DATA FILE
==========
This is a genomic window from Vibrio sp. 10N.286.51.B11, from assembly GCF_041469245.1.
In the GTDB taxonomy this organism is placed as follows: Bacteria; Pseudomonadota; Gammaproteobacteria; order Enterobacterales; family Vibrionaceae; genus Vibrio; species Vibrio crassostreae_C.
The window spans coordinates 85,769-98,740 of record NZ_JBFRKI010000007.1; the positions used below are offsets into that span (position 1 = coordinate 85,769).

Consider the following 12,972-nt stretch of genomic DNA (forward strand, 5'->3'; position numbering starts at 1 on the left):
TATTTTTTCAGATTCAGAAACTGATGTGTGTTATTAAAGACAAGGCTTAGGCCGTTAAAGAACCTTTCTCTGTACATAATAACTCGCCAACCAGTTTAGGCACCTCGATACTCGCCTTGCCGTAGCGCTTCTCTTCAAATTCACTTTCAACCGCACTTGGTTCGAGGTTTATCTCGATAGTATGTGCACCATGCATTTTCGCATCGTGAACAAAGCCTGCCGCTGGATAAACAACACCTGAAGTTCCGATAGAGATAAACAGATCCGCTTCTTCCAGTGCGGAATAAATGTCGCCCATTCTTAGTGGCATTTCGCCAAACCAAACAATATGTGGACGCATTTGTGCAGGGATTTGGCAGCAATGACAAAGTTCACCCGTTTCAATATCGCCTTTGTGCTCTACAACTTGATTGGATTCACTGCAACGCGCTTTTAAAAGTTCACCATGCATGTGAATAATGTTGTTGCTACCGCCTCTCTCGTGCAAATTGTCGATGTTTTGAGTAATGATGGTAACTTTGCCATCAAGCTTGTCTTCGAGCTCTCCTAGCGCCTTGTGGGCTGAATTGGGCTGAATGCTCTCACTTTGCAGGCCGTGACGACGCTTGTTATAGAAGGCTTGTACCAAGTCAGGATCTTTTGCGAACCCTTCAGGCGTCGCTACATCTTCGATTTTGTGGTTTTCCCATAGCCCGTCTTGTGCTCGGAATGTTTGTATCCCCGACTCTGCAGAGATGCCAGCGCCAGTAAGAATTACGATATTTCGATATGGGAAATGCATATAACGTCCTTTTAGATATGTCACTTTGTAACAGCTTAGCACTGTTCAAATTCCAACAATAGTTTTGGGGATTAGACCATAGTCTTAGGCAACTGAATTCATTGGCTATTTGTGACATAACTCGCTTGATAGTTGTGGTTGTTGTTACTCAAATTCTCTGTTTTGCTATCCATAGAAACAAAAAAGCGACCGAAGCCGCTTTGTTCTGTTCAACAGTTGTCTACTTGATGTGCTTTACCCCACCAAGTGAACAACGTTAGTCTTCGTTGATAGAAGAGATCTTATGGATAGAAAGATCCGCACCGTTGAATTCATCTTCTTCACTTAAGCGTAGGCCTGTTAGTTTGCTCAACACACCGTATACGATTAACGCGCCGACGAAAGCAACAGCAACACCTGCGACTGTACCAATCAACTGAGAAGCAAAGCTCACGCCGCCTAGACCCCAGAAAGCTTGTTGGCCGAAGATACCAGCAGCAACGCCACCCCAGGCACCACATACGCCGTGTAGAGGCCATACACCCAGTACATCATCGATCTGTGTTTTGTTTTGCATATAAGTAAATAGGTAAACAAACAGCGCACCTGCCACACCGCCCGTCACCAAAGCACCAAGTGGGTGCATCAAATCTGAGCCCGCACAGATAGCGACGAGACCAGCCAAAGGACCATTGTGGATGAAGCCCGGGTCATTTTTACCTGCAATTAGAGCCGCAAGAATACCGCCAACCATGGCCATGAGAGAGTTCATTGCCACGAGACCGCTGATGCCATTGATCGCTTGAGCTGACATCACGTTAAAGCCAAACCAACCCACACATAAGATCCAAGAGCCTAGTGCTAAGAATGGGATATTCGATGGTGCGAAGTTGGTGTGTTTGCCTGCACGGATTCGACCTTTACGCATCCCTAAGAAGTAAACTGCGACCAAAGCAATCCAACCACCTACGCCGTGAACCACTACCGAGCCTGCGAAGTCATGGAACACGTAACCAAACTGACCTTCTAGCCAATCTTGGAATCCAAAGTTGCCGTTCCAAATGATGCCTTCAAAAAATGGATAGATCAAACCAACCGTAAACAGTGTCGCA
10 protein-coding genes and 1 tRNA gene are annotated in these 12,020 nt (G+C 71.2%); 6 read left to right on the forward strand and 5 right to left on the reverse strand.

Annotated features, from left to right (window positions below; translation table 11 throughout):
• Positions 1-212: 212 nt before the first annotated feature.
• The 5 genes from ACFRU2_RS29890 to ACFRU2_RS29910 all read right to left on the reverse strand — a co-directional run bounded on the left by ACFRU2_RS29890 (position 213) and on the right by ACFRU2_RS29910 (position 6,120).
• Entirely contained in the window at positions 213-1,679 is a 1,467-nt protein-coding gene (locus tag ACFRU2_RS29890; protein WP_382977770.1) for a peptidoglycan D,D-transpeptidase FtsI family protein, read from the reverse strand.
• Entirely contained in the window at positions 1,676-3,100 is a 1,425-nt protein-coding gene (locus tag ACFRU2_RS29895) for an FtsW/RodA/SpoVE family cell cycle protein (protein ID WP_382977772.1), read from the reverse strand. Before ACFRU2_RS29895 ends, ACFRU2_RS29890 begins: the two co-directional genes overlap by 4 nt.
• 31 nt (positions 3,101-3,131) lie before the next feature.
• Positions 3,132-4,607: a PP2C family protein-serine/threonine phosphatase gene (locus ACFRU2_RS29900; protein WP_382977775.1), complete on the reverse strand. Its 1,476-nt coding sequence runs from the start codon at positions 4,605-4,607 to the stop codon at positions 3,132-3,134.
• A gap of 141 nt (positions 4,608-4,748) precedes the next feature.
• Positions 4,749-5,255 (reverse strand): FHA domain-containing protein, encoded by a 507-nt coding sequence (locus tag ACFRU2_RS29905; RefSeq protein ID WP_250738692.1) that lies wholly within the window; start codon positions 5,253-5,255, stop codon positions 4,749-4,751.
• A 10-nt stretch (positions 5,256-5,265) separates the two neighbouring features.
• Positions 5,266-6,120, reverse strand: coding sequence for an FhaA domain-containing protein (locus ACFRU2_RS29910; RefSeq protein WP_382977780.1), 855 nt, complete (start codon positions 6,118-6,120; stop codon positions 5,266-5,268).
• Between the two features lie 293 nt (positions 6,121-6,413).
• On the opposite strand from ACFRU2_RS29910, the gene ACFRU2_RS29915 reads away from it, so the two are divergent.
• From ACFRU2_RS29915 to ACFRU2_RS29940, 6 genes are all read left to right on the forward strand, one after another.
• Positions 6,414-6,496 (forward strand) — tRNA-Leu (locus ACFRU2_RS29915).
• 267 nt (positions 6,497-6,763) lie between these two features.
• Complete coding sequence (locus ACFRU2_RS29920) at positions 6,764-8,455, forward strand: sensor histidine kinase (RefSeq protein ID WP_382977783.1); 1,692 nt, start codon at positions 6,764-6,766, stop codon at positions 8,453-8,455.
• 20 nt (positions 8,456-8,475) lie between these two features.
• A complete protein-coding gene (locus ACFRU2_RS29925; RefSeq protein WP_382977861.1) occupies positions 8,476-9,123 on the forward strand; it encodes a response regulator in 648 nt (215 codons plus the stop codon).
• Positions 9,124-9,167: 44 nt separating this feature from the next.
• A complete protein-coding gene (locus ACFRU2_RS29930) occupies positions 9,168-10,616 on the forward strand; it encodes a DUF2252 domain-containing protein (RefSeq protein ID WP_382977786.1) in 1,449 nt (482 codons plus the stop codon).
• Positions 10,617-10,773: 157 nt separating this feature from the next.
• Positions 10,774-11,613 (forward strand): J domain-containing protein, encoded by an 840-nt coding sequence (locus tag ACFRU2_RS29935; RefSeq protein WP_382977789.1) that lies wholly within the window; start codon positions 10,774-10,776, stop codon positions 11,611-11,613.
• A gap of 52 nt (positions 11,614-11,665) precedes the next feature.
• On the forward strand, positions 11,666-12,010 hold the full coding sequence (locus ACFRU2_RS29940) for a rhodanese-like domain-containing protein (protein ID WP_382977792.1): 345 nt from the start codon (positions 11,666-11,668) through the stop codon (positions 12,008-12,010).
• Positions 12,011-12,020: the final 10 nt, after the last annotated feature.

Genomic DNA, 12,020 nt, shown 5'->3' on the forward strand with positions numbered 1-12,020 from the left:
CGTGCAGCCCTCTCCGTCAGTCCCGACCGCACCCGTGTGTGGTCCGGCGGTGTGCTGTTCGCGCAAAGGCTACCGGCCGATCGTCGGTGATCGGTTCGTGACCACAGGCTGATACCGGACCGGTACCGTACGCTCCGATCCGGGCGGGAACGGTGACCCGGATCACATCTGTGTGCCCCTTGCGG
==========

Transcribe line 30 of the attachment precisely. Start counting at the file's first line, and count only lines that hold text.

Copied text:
• A gap of 52 nt (positions 11,614-11,665) precedes the next feature.